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Long Life or Short Life


Modern pressed steel cars are built from thin gauge metal in order to reduce weight and cost. The engineering strength is in the total design. All sections and panels are integral and must be in very sound structural order for the whole bodyshell to be safe enough to survive serious impact in an accident.  While the introduction of "crumple zones" often makes it uneconomical for insurance companies to cover the cost of repairs and so writing off your beloved vehicle.

Furthermore the reliance of modern cars on computers and complex electronics often makes it uneconomical to replace these parts and so the whole car is scrapped even if its bodywork is in excellent condition


The Morris Minor is a good example; its heavy gauge metal pressings and sections are individually strong and the overall strength of the bodyshell is 'over-engineered' or greater than it need be for basic safety reasons.

This means that individual rotted areas can be cut out and replaced with new replica sections without any distortion or weakening of the bodyshell. A reinstatement programme can be planned on a priority basis over a number of years, without endangering the overall strength and function of the car.

Our long term philosophy is that, provided a structural panel has enough strength in it to protect the driver and passengers safety, no temporary repair work should be carried out by 'professionals' because this is an expensive waste of time, and will not prolong the basic strength of the panel. If owners want their cars to 'look nice' they should fill and touch in the paintwork themselves until the rusty panel needs changing.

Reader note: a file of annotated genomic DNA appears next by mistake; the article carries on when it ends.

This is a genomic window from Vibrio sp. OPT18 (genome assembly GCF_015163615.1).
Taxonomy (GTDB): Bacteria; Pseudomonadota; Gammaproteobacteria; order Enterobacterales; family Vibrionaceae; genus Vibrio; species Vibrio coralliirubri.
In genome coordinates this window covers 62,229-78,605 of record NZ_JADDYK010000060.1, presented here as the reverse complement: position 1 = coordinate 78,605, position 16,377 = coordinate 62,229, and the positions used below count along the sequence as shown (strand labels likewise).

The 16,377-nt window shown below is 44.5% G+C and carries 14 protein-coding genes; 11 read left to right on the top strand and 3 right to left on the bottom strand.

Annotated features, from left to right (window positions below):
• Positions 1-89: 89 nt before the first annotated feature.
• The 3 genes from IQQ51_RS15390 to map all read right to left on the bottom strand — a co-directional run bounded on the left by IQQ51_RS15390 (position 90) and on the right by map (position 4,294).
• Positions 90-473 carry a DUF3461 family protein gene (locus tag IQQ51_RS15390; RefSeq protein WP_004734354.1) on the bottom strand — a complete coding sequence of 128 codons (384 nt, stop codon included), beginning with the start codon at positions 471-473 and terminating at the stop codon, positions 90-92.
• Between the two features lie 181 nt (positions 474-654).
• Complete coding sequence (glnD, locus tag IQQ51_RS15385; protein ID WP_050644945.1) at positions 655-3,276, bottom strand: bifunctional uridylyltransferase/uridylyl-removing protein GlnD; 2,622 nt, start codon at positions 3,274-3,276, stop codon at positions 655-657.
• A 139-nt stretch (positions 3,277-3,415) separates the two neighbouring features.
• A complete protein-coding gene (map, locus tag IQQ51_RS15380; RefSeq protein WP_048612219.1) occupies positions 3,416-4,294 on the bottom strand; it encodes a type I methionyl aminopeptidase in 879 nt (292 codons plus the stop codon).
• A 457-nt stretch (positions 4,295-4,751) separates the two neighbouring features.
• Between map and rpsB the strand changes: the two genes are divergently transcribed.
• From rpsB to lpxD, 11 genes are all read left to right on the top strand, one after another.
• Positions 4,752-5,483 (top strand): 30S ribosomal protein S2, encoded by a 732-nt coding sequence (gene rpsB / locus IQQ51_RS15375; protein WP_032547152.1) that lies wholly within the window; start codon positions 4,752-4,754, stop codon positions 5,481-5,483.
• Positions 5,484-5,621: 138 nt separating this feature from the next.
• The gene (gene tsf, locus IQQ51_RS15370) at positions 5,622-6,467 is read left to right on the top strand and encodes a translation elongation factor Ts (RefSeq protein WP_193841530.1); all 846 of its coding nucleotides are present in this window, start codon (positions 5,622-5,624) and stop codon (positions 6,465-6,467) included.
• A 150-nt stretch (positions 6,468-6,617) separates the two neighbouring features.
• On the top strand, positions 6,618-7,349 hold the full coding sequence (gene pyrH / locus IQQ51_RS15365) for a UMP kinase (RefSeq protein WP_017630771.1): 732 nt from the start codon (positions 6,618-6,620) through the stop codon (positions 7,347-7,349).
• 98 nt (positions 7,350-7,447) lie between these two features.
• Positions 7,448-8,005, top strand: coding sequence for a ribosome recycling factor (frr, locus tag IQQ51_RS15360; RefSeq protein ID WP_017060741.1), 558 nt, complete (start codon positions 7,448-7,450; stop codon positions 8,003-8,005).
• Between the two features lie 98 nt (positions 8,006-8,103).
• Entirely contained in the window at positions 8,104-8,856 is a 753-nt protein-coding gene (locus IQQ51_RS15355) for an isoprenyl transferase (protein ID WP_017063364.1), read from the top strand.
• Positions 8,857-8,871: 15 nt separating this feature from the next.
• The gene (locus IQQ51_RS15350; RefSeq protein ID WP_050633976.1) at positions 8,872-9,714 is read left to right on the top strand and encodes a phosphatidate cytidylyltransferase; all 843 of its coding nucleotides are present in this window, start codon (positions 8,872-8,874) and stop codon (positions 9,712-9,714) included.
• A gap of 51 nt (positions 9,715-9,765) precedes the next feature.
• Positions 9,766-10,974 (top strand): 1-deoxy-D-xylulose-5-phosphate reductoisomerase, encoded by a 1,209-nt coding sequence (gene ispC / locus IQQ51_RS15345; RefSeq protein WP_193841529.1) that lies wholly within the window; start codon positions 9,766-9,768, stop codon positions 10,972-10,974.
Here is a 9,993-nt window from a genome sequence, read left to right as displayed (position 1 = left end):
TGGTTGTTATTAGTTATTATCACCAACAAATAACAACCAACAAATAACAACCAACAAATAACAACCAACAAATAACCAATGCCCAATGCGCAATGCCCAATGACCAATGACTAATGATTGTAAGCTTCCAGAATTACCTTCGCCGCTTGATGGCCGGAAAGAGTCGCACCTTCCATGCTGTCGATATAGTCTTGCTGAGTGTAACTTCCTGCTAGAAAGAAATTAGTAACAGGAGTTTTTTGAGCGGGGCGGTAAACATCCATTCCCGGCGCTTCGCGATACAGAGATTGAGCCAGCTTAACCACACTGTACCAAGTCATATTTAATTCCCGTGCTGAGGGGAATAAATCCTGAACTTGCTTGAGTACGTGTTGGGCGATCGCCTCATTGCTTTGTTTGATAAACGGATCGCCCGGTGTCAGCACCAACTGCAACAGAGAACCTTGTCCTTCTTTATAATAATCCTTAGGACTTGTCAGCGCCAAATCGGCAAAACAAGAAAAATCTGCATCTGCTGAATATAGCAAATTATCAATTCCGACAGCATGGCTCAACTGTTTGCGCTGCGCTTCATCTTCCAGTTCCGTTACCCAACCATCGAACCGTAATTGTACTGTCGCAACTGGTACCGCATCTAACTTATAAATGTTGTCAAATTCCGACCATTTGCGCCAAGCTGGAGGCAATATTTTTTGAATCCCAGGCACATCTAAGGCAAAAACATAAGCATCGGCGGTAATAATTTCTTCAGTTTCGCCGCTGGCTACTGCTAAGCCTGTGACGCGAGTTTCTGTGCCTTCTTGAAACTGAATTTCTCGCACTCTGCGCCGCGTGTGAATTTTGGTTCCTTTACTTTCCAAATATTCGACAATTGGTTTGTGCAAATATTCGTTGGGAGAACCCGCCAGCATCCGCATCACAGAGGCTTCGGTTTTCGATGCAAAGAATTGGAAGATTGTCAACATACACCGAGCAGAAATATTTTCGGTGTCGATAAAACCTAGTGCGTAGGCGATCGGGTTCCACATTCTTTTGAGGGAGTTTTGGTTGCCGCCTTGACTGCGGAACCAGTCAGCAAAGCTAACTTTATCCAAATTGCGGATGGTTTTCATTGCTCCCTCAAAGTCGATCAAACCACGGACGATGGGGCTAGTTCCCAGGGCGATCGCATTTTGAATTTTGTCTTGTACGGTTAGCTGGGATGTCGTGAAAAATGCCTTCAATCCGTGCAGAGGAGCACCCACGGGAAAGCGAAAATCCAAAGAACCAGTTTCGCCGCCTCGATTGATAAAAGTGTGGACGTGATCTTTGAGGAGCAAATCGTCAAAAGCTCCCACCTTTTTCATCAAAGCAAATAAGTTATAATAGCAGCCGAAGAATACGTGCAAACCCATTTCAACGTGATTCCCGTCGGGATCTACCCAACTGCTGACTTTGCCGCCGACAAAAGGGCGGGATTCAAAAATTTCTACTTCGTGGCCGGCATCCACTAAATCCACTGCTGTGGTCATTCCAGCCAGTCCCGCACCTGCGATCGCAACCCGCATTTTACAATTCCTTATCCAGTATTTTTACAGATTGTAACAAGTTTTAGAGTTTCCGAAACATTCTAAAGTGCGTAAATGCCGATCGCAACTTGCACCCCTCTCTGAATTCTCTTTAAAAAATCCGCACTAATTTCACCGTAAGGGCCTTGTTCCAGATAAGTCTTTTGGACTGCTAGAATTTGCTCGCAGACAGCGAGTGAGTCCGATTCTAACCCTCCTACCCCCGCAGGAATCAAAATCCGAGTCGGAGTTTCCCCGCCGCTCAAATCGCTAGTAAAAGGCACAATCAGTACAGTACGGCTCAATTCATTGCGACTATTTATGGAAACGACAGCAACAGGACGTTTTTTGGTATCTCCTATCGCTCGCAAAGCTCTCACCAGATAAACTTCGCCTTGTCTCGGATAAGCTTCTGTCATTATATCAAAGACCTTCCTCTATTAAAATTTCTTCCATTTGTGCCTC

As illustrations of short and long term solutions and their cost effectiveness, we will look at 2 panels.

An upper body panel the front wing 1, and an under body panel the front chassis leg 2.


Unfortunately some Minor owners ignore simple body maintenance, and over the years, salt impregnated road dirt and mud thrown up by the tyres, collects behind the rear end of the wing and around the headlight bucket at the front. This gradually eats its way through the protective finishes until it 'bubbles' through surface paint, and eventually causes unsightly rusty holes.

The standard treatment for this is for a garage to either cut out the rusty areas and weld in a patch, or use fibre glass and body filler to build up the surface again.

This is then given a couple of paint coats and looks 'like new' for about 12 months until the damp gets through again from the back and the whole process repeats itself from the point that rust first appeared. This painting process will go on until the wing finally collapses around its light bucket and rots away at the bottom rear end to become a MOT hazard. It is not uncommon to find that a terminally rusty wing may have had as much as £120 spent on keeping it looking nice during this period. This is a complete waste of time and money.

A new long life wing will last over 15 years and costs around £600 plus VAT to supply fit and paint.


As this vitally important structural box section develops serious internal rust, it expresses itself in structural cracks and holes in the outer surface. Over five years from the first hole showing, it is common for as many as 4 patches to have been welded on top of the rotting member without making it stronger. Cost on average over this period £245 plus VAT.

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